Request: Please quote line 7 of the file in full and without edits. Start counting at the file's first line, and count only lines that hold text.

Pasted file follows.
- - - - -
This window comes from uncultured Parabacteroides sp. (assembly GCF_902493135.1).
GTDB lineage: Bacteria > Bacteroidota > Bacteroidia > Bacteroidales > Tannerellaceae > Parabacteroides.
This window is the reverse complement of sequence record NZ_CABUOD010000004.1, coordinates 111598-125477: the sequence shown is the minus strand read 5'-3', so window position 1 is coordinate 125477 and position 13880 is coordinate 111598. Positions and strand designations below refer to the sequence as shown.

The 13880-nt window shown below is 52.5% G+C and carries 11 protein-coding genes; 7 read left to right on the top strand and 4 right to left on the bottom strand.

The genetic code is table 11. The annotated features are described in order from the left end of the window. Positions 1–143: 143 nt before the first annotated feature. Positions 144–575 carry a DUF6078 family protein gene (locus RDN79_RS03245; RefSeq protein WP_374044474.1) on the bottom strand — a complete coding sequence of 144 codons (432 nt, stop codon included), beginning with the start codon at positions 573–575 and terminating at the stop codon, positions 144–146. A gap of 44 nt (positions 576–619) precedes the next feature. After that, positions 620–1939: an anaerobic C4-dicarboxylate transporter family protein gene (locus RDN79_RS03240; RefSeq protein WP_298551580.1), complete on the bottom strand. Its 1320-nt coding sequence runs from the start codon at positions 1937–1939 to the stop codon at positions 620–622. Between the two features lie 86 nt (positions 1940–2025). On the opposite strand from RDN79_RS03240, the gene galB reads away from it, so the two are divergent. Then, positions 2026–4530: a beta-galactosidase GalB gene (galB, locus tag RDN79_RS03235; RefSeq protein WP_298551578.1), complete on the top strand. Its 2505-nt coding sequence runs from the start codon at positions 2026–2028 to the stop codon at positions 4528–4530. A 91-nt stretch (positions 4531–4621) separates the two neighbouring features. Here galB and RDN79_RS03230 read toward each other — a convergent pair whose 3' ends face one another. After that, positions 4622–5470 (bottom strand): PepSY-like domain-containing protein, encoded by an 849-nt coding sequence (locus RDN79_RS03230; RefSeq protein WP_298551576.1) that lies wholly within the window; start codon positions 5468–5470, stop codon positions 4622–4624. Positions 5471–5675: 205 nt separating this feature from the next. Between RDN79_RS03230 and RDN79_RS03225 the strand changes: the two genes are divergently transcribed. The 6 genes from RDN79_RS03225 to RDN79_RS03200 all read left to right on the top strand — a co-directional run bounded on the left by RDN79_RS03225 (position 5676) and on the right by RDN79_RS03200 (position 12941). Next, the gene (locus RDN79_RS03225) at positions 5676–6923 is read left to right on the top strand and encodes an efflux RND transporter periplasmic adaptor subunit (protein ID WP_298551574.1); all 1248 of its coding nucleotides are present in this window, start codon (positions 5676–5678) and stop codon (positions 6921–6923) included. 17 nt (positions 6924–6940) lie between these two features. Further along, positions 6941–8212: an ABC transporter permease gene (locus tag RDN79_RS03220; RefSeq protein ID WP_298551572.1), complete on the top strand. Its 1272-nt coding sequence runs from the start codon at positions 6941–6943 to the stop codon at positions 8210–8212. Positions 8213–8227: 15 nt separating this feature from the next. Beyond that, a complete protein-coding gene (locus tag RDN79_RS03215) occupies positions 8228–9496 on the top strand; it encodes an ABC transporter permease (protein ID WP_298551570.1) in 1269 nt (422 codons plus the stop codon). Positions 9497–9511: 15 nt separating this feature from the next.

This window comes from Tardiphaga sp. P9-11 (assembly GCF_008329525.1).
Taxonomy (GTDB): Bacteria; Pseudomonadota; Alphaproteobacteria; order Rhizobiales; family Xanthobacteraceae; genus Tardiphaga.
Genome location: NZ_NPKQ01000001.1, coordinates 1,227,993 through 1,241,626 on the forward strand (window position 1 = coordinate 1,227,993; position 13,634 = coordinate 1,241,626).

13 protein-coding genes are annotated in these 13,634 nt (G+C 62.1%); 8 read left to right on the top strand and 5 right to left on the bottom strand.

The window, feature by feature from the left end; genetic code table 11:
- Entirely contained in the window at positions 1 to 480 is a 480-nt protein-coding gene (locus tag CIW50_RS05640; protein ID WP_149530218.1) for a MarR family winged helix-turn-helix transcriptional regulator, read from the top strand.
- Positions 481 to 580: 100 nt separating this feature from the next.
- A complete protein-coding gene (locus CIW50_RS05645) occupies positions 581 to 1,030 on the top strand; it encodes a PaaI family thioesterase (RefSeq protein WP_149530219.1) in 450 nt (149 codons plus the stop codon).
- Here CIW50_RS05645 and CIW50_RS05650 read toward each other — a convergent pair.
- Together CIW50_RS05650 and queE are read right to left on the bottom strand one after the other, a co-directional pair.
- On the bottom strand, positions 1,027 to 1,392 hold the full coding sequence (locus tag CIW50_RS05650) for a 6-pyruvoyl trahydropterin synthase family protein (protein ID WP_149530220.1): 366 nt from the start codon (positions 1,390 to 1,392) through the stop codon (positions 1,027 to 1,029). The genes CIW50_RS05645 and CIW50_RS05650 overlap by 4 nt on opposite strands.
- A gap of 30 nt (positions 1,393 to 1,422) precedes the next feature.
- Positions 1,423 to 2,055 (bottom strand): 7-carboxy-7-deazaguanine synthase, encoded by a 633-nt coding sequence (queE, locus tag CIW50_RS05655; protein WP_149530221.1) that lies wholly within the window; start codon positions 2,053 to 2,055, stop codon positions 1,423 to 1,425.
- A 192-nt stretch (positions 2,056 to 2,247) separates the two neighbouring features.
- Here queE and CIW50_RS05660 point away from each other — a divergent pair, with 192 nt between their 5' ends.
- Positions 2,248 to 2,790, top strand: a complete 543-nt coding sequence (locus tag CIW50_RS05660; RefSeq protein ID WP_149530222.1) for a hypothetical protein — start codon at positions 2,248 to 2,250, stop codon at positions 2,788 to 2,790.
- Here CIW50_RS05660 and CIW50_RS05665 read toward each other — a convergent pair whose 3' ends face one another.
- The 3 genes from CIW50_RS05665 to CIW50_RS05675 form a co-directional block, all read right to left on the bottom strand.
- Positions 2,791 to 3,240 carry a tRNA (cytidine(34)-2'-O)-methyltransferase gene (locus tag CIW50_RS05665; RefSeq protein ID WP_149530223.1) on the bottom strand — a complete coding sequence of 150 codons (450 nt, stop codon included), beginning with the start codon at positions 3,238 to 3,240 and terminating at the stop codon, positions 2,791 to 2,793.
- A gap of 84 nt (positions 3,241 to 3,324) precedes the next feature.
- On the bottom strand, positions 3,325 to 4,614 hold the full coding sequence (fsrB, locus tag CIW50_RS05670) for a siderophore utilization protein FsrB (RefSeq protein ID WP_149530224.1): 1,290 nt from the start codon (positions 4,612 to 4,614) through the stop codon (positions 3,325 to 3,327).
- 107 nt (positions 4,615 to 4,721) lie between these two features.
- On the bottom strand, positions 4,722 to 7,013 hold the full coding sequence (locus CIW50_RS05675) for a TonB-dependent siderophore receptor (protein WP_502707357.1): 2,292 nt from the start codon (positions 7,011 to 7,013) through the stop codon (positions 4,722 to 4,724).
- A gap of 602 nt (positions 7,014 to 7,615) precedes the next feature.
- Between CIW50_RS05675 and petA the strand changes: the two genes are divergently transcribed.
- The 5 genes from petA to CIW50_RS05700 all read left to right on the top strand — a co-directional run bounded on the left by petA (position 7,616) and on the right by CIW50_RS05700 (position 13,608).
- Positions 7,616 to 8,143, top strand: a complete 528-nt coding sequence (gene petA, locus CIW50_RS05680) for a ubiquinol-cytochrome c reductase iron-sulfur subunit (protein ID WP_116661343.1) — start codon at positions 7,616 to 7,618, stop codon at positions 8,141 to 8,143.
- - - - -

Taxonomy (GTDB): Bacteria; Pseudomonadota; Alphaproteobacteria; order Rhizobiales; family Xanthobacteraceae; genus Tardiphaga.